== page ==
The researchers cleaned up the bone, removing the plaster and glue that had been put on it decades ago, and discovered parts of the vertebra that initially did not resemble any other species.

"We were able to better visualize the delicate bony sheets that interconnect the spine, the intervertebral joints, the rib joints," explains Mantilla in a press release from the Universidad del Norte.

It was precisely during this cleaning process that scientists discovered that the fossil had unique morphological characteristics that differentiated it from the other described species.

Following the trail of an ancient map

Daniel Raad remembers that in 1943 the geologists of the oil company drew a map by hand showing the location of the fossil and the depth at which they had found it.

"What we did was an overlay with that map and a current map to go to the location where the vertebra was found."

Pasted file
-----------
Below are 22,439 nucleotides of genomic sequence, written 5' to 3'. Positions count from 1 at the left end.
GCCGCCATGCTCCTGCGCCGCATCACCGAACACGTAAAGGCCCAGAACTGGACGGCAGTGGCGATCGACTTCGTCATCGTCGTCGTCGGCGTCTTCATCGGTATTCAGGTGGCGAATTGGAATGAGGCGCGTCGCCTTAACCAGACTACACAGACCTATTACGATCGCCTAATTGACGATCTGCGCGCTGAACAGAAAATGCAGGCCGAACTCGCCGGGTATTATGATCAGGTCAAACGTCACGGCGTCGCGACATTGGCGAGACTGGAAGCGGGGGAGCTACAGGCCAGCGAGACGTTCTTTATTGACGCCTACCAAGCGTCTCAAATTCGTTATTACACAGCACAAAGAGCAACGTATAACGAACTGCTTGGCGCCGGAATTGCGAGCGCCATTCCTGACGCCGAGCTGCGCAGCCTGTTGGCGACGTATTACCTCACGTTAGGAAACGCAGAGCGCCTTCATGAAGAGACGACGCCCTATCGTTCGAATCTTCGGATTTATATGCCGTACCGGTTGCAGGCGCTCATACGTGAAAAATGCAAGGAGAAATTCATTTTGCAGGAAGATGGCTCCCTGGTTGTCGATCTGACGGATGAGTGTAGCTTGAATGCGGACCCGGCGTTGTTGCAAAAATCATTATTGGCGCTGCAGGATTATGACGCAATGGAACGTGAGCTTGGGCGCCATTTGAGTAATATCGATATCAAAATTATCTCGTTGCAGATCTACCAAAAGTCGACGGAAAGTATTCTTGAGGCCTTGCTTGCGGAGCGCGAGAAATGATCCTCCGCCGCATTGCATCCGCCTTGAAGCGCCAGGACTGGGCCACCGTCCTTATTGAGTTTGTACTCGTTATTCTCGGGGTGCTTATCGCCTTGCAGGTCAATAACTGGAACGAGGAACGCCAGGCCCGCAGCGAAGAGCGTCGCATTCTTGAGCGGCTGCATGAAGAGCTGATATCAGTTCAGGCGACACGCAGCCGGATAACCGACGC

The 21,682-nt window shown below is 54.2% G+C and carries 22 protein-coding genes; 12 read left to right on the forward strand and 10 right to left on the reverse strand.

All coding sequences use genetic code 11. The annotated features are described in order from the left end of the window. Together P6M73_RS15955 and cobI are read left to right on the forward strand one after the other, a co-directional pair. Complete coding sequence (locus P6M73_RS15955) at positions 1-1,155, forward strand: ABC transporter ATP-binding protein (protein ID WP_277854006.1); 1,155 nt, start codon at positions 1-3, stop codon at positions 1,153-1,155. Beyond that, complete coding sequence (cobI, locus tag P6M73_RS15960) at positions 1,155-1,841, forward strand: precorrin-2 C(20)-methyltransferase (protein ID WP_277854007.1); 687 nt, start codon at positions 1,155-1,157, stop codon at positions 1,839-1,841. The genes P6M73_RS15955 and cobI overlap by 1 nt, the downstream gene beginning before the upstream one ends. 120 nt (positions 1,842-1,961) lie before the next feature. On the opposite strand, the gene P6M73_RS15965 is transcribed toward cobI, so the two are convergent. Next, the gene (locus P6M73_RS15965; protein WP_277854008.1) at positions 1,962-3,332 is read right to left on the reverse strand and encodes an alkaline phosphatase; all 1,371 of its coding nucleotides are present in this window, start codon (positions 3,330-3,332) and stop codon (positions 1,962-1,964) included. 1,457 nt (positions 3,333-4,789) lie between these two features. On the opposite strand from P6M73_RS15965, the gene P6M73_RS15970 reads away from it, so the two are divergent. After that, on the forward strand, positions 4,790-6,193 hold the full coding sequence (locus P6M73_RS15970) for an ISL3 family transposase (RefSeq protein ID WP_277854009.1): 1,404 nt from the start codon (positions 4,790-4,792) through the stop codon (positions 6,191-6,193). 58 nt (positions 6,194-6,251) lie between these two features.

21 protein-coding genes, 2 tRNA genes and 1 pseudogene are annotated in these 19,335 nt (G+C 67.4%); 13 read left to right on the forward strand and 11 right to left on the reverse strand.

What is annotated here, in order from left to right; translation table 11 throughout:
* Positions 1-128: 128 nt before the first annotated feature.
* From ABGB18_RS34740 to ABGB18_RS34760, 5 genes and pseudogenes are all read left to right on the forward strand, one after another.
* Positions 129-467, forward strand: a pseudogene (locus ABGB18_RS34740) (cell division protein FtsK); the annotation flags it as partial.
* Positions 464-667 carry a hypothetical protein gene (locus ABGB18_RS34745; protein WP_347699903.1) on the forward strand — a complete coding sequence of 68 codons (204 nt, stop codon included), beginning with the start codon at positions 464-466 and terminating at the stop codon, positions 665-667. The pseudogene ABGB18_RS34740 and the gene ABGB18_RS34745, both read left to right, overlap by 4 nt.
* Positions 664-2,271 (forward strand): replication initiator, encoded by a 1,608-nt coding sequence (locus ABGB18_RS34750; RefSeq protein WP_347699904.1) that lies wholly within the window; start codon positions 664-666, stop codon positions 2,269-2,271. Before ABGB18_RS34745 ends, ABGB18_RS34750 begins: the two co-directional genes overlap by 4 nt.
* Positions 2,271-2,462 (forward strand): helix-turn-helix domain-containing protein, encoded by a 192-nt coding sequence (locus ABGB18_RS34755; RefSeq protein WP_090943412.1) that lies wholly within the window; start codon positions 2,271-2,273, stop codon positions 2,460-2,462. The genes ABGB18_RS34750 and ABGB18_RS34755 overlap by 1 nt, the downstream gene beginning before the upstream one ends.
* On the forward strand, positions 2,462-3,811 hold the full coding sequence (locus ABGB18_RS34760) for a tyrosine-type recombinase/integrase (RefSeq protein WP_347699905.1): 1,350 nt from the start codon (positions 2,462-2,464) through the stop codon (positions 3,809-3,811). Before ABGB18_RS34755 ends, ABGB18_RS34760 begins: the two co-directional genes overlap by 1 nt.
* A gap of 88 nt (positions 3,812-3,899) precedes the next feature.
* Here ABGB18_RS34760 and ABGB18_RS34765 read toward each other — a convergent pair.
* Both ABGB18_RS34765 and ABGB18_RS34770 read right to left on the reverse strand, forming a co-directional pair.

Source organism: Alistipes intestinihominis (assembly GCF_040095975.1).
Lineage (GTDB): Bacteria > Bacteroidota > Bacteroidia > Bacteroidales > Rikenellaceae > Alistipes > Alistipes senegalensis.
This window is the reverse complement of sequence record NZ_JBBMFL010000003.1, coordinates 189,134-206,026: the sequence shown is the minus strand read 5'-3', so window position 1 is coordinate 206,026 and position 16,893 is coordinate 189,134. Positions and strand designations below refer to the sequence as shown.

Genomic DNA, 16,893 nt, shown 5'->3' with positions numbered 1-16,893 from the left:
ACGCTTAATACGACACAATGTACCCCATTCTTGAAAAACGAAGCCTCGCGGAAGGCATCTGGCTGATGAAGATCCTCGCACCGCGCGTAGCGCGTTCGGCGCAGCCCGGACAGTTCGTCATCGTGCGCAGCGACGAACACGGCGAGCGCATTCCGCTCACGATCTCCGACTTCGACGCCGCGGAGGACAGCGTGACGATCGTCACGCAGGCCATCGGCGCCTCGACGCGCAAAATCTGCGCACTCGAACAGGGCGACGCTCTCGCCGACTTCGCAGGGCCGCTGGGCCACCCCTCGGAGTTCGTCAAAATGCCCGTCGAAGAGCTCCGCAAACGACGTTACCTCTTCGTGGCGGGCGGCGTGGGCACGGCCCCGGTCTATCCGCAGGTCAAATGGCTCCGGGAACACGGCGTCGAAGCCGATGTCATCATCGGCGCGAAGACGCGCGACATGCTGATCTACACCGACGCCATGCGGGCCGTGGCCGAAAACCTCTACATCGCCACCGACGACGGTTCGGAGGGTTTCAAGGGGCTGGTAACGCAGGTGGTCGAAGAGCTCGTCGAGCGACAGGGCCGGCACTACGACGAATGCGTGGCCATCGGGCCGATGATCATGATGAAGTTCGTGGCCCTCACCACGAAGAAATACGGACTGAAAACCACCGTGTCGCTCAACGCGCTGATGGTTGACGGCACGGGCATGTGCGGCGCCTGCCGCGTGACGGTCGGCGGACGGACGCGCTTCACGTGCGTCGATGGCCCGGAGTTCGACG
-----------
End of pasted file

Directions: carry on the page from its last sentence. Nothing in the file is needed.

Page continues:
With the guerrilla in arms they would not have been able to go.

"There a stratigraphic column was raised in order to identify the layer where the vertebra came from," says Raad.

The scientist explains that sediment was still preserved inside the fossil and that this helped them find the layer where the vertebra was originally.

"There we found remains of fossilized leaves and trunks, which is consistent with an environment with a high preservation potential, that is, where many fossils can be found."

According to Raad, vegetation fossils found near the vertebrae reveal that

Perijasaurus lapaz "

lived in a low-sloping riparian forest area."

And he concludes: "The scientific relevance lies in what helps us to understand how these great dinosaurs evolved in the tropics, a little explored area that presents many challenges, not only human but also geological, because the preservation potential decreases due to to high precipitation rates that increase erosion rates.

This means that we may never find many fossils that have been eroded away."

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Source: elparis

All news articles on 2022-08-15